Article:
february 2021 • NEJM

Interleukin-6 Receptor Antagonists in Critically Ill Patients with Covid-19

The REMAP-CAP Investigators

DOI: 10.1056/NEJMoa2100433

Content curated by:David Rodrigues

Key message

Os inibidores da Il-6 tocilizumab e sailumab demonstraram, num ensaio clinico aleatorizado, eficácia para tratamento de doentes com covid-19 severa admitidos em unidades de cuidados intensivos.

Analysis

Population

Doentes com COVID-19 severa

Method

Ensaio clinico aleatorizado que envolveu adultos com Covid-19. Nas 24 horas após o início do suporte de órgãos na unidade de cuidados intensivos (UCI) foram aleatoriamente designados para receber tocilizumab (8 mg/kg de peso corporal), sarilumab (400 mg) ou tratamento padrão (controlo). O outcome primário foi definido como dias livres de suporte de órgãos respiratórios e cardiovasculares.

Results

353 pacientes foram atribuidos a tocilizumab, 48 para sarilumab e 402 para controlo. o número médio de dias sem suporte de órgão foi de 10 (intervalo interquartil, -1 a 16) no grupo tocilizumab, 11 (intervalo interquartil, 0 a 16) no grupo sarilumab e 0 (intervalo interquartil, -1 a 15) no grupo de controle. Os odds ratios cumulativos medianos ajustados foram 1,64 (intervalo de credibilidade de 95%, 1,25 a 2,14) para tocilizumab e 1,76 (intervalo de credibilidade de 95%, 1,17 a 2,91) para sarilumab em comparação com o controlo.

Abstract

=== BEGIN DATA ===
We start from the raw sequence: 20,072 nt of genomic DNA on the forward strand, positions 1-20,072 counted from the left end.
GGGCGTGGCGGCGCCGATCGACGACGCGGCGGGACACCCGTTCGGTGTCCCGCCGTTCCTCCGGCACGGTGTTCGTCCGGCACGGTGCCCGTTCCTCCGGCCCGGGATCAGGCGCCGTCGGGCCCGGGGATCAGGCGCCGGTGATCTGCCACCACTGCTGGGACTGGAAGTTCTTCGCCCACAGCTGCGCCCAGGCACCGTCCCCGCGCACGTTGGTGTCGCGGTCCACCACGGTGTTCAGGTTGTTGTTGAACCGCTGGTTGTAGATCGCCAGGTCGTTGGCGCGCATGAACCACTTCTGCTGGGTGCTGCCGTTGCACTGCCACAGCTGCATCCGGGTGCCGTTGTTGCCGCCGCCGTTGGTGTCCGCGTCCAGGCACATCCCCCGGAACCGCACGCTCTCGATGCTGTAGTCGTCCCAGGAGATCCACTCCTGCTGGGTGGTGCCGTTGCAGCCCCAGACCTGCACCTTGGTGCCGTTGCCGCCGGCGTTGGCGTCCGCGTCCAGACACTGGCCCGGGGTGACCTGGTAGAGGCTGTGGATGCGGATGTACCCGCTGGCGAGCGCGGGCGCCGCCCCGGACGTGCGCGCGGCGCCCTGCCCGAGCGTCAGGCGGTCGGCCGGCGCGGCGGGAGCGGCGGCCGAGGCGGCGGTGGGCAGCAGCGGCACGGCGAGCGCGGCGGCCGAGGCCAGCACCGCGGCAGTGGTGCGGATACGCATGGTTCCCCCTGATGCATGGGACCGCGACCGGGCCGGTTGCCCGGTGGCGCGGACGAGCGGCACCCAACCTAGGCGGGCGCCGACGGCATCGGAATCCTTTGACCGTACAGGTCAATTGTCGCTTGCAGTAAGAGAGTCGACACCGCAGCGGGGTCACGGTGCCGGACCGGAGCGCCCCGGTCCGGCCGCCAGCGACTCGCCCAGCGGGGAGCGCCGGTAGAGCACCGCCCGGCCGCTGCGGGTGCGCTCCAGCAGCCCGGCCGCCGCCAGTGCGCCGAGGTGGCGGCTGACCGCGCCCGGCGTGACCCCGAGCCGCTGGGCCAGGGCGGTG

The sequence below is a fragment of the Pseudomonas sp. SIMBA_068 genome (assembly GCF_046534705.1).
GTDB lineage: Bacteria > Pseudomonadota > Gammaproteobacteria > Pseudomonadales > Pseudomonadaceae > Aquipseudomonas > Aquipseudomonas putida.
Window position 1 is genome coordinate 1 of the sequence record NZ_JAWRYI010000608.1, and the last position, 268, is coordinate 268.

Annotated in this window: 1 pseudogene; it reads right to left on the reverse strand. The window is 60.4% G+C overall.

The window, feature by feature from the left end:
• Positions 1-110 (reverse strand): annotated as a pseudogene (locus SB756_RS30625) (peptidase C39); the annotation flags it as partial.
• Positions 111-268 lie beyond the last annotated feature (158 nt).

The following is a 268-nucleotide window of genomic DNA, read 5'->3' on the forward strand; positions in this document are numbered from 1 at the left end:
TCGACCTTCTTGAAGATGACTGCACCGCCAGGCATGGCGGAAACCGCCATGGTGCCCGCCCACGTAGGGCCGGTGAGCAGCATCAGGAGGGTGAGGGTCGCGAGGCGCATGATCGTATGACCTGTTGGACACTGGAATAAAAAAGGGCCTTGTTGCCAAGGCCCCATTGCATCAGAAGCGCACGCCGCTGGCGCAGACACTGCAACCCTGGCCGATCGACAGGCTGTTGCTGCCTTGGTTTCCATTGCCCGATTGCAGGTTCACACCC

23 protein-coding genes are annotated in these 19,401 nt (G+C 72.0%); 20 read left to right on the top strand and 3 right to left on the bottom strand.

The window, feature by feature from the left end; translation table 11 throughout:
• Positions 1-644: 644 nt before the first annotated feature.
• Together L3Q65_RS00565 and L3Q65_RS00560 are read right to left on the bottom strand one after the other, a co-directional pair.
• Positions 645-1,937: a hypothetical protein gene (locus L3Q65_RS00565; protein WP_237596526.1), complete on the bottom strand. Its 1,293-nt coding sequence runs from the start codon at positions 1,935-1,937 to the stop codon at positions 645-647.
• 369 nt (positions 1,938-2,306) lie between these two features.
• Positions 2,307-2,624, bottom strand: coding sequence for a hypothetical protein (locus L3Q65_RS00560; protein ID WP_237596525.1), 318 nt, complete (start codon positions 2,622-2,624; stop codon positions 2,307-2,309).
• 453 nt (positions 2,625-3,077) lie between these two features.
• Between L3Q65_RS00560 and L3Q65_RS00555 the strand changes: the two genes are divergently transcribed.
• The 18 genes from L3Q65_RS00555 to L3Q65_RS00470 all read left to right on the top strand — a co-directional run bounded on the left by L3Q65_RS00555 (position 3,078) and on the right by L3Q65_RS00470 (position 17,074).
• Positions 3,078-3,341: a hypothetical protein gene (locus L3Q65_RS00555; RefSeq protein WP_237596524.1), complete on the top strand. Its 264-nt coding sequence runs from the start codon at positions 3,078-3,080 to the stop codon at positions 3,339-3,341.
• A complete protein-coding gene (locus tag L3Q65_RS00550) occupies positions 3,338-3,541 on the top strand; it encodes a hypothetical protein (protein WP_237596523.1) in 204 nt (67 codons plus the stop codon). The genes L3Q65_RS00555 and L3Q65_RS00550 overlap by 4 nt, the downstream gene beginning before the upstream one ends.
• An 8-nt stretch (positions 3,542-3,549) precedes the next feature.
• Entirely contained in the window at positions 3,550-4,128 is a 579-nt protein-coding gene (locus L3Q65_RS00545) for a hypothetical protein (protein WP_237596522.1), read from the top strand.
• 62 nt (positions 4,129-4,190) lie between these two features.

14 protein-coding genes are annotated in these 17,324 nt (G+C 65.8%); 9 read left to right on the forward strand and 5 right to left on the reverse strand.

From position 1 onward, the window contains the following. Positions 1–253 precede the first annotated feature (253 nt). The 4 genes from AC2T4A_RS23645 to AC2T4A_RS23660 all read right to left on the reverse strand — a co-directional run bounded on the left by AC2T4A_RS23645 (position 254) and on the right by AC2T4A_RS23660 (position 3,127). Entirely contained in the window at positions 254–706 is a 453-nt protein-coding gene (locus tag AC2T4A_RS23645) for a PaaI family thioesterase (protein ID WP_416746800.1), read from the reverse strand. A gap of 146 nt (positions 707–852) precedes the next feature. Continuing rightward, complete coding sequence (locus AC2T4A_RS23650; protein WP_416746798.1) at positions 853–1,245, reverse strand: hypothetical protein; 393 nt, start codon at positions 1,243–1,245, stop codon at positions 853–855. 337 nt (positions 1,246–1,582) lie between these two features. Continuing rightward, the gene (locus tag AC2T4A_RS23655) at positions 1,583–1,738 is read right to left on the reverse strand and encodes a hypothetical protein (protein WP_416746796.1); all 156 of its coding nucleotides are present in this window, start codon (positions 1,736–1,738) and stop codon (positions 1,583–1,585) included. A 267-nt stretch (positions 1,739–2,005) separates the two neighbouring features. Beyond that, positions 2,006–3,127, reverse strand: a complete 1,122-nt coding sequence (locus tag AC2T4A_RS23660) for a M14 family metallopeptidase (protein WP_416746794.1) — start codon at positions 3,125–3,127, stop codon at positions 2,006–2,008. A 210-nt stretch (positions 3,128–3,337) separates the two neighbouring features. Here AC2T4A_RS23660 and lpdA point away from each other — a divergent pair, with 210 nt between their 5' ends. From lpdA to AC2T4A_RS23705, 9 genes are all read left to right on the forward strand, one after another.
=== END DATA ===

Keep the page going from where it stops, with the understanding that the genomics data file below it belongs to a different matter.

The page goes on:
BACKGROUND The efficacy of interleukin-6 receptor antagonists in critically ill patients with coronavirus disease 2019 (Covid-19) is unclear. METHODS We evaluated tocilizumab and sarilumab in an ongoing international, multifactorial, adaptive platform trial. Adult patients with Covid-19, within 24 hours after starting organ support in the intensive care unit (ICU), were randomly assigned to receive tocilizumab (8 mg per kilogram of body weight), sarilumab (400 mg), or standard care (control). The primary outcome was respiratory and cardiovascular organ support–free days, on an ordinal scale combining in-hospital death (assigned a value of −1) and days free of organ support to day 21. The trial uses a Bayesian statistical model with predefined criteria for superiority, efficacy, equivalence, or futility. An odds ratio greater than 1 represented improved survival, more organ support–free days, or both. RESULTS Both tocilizumab and sarilumab met the predefined criteria for efficacy. At that time, 353 patients had been assigned to tocilizumab, 48 to sarilumab, and 402 to control. The median number of organ support–free days was 10 (interquartile range, −1 to 16) in the tocilizumab group, 11 (interquartile range, 0 to 16) in the sarilumab group, and 0 (interquartile range, −1 to 15) in the control group. The median adjusted cumulative odds ratios were 1.64 (95% credible interval, 1.25 to 2.14) for tocilizumab and 1.76 (95% credible interval, 1.17 to 2.91) for sarilumab as compared with control, yielding posterior probabilities of superiority to control of more than 99.9% and of 99.5%, respectively. An analysis of 90-day survival showed improved survival in the pooled interleukin-6 receptor antagonist groups, yielding a hazard ratio for the comparison with the control group of 1.61 (95% credible interval, 1.25 to 2.08) and a posterior probability of superiority of more than 99.9%. All secondary analyses supported efficacy of these interleukin-6 receptor antagonists. CONCLUSIONS In critically ill patients with Covid-19 receiving organ support in ICUs, treatment with the interleukin-6 receptor antagonists tocilizumab and sarilumab improved outcomes, including survival. (REMAP-CAP ClinicalTrials.gov number,